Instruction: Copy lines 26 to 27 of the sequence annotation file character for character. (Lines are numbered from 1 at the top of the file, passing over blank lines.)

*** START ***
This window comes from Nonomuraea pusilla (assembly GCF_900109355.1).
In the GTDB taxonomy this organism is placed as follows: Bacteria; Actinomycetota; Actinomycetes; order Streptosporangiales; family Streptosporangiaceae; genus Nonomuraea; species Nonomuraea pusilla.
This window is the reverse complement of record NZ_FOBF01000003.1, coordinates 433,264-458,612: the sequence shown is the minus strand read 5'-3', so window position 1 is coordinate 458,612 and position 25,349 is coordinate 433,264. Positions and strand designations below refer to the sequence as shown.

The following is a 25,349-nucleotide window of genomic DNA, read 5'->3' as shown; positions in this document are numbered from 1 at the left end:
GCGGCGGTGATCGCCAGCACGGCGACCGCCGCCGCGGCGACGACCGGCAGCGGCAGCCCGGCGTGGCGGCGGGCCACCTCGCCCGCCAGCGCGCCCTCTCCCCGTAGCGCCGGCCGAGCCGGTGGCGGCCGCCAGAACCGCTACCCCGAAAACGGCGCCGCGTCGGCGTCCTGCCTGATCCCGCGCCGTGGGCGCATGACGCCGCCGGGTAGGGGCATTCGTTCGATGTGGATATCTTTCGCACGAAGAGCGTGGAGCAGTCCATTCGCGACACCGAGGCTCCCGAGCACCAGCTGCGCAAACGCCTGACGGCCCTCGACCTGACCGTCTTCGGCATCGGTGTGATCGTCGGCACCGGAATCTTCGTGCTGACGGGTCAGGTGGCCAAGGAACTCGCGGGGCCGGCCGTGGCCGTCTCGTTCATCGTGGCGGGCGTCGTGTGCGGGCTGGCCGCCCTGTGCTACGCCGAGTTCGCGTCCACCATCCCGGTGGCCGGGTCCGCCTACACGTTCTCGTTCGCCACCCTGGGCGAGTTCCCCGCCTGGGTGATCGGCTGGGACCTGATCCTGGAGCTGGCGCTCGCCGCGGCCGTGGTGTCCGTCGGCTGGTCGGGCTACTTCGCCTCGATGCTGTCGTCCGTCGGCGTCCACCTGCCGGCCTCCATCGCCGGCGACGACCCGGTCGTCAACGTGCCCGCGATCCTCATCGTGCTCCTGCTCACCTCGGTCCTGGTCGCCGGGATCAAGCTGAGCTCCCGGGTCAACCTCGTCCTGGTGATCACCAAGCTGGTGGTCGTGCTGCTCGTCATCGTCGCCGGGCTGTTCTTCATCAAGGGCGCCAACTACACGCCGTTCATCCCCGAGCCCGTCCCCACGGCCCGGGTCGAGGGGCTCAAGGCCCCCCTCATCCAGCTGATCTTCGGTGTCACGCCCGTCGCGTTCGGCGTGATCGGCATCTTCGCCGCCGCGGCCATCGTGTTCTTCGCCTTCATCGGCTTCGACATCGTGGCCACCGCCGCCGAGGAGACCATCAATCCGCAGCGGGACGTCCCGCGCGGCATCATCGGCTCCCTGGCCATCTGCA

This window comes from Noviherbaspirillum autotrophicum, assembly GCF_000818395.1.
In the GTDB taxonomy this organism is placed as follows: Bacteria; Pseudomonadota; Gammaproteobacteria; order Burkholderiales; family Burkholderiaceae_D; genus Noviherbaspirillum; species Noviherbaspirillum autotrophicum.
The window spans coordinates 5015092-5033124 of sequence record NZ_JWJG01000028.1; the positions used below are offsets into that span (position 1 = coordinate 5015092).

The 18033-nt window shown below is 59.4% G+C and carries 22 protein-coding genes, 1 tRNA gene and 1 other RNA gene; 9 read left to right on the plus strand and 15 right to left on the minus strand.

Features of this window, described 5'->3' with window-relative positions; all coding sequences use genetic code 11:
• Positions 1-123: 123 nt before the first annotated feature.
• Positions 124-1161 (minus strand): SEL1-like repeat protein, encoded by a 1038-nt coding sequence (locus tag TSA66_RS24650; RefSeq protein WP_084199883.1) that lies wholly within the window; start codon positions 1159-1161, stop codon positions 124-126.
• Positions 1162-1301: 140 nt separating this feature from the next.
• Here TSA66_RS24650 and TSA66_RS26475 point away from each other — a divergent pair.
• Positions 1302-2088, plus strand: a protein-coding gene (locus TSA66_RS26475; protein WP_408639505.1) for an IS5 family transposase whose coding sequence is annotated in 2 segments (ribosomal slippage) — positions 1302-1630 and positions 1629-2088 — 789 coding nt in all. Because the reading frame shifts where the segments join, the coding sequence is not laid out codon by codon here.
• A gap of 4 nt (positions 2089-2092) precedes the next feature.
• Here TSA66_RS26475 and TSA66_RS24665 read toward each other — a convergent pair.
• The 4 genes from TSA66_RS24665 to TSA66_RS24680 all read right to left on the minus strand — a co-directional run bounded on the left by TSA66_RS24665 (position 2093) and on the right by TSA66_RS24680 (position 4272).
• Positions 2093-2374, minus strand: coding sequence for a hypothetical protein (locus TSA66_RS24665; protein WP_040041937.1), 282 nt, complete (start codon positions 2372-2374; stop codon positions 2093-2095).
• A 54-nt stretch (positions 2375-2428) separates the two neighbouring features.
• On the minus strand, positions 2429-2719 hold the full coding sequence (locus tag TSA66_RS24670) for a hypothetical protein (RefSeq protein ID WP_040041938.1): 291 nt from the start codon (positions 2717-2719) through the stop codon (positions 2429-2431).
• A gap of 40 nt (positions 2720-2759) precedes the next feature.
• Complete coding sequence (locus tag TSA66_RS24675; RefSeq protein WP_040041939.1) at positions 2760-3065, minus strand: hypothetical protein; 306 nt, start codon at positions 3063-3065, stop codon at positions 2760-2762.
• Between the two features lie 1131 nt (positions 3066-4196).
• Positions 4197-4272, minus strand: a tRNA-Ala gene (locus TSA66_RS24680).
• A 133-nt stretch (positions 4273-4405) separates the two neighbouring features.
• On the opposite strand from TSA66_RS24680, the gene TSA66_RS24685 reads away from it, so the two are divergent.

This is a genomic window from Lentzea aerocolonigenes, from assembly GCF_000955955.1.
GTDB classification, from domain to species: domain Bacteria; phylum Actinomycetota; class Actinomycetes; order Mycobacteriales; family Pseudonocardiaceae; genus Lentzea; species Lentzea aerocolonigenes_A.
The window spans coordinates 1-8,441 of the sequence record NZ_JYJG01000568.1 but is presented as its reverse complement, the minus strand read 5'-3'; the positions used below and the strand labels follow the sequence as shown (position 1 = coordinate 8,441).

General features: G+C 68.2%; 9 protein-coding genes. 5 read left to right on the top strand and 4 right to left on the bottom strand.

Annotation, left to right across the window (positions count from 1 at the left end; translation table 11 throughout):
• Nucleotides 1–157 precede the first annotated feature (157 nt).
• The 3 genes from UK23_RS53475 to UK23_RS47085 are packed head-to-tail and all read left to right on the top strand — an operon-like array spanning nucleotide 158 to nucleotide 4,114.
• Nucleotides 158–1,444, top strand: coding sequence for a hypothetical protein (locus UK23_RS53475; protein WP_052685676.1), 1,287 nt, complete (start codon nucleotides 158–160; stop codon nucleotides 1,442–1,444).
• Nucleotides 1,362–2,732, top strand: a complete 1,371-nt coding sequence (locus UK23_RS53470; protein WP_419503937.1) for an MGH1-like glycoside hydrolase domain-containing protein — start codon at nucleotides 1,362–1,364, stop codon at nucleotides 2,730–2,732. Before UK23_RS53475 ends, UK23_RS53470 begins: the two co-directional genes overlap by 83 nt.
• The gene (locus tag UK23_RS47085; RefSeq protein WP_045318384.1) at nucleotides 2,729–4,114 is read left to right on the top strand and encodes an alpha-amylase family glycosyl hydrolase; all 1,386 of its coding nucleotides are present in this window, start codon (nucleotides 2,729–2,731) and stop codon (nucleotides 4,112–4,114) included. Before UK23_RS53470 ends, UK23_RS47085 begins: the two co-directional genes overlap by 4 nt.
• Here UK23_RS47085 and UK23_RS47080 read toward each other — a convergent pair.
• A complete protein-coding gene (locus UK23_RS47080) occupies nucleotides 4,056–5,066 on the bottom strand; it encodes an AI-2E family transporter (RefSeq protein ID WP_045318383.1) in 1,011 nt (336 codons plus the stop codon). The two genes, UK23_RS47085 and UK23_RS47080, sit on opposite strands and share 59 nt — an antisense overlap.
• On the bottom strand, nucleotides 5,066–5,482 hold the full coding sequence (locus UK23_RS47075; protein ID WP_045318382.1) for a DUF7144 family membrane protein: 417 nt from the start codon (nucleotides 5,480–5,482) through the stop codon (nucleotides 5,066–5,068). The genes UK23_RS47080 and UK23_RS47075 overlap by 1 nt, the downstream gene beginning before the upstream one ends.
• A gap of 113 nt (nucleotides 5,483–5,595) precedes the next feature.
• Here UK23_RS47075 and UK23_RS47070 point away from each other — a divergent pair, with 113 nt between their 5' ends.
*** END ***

• A 133-nt stretch (positions 4273-4405) separates the two neighbouring features.
• On the opposite strand from TSA66_RS24680, the gene TSA66_RS24685 reads away from it, so the two are divergent.